For the love of film


From aspiring artists so broke their only possessions are the clothes on their backs and the dreams in their heads, to high-power company executives, the internationally renowned Sundance Film Festival continues to provide a platform for filmmakers to tell their stories.

First-time festival attendees may not know what to expect from such a unique event other than a chance to watch independent films. Whether it’s festival volunteers dancing to Lady Gaga or film lovers sipping hot drinks at a premium price, attendees are in for a treat.

“It’s a love fest,” said first-time festival volunteer Tom Iredale, of Philadelphia.

The Egyptian Theatre, a popular screening location for Sundance films.
The Egyptian Theatre, a popular screening location for Sundance films.

For Iredale, the Sundance Film Festival is about more than just filmmaking.

“Here’s what you’re missing out on: the experience of the people, the diversity of everybody, the camaraderie of everybody and the networking of everybody,” Iredale said with a smile. “They’re all from different backgrounds. They’re all opening up and talking to one another. They’re interesting. Their guard is down.”

The excitement and pace at which people walked from shop to shop, theater to theater was brought about by a mixture of the formation of new friendships and desperate attempts to stay warm despite the sharp cold.

With the festival attracting people from all around the world, Park City businesses can’t help but feel the impact of the festival.

“We are beyond full occupancy,” said John Kenworthy, owner of Flanagan’s on Main Street, who had to take a step outside to leave his packed pub of film lovers for a breath of fresh air.

“Everybody has their occupancy load maxed out,” Kenworthy said, pointing toward the many businesses on Main Street. “We don’t have the parking near necessary to handle the crowd this week.”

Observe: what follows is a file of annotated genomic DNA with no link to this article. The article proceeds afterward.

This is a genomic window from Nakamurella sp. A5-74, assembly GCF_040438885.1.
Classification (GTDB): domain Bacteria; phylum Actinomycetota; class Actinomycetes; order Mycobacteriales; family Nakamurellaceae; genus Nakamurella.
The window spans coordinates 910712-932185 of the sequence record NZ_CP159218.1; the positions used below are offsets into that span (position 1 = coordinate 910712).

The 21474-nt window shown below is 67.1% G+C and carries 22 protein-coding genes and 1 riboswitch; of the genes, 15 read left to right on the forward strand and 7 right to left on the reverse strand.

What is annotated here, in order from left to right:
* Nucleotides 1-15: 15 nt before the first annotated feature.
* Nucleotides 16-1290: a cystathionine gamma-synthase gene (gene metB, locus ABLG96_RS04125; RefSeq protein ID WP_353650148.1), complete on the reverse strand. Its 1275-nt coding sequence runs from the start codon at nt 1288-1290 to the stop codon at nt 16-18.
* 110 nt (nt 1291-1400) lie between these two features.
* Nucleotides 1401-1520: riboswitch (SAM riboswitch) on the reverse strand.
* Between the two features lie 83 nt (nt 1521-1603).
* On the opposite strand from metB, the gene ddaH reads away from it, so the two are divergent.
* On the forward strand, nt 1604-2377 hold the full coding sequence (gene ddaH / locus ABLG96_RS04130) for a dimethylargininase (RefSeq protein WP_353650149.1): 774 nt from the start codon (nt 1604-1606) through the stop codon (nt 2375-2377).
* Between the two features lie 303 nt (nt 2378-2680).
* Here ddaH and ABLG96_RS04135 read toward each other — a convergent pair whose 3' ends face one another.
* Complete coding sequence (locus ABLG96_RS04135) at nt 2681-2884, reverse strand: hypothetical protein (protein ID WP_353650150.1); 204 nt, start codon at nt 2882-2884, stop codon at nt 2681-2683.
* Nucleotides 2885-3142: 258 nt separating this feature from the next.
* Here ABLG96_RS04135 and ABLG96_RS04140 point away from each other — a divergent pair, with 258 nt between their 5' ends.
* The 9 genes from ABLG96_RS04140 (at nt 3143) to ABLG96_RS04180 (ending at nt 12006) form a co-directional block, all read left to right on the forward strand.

Parking seems to be the only complaint travelers have had, according to Kenworthy.

The only other events that have come close recently were the Olympic trials for the Sochi games, Kenworthy said.

Todd Herreid, of Green River, Wyo., has attended the film festival every year since 2002. Herreid said he recognizes the opportunity the festival presents for him and his family.

“I’ve always been a film lover, and what we see at Sundance is not widely available generally in Wyoming,” Herreid said. “It’s a chance to see some really unique films.”

“You’re going to see things you’re not going to see unless you go into an art house type theater,” Herreid said of the difference between many of the Sundance films versus a regular Hollywood film. “The other thing is the opportunity to talk to the actors and directors, to ask questions.”

Caren Monetta of Atlanta and her husband, Steve, first vacationed in Park City for another reason other than to watch independent films.

“Initially, we came to ski every year because no one is on the slopes, but now we see the films,” Caren Monetta said as she waited in line to see her first film of the 2014 festival.

“She sees more films at Sundance than she’ll see all year at the movie theaters,” Steve Monetta said of his wife.

Catching as many movies as possible has become something of a family affair for Steve Monetta, who researched films ahead of time, then downloaded from iTunes the movies he and his wife were not able to watch at the festival.

As long as the Sundance Film Festival continues to provide a platform to showcase independent films, the vision of the Sundance Institute will continue to impact film lovers all over the world.

“Our job and our role is to create a space and platform to bring new voices and new ways of seeing the world using independent film to this place, and that’s it,” said founder and president of Sundance Institute, Robert Redford, in a press conference on the first day of the festival. “We’re not interested in the money. That’s somebody else’s issue.”

“The films have so much more meaning that are being shown here. People are putting their last dollar on their credit card to produce these films,” Kenworthy said. “They have something they really want to say. Something they want told. Something they wanna expose in these films.”

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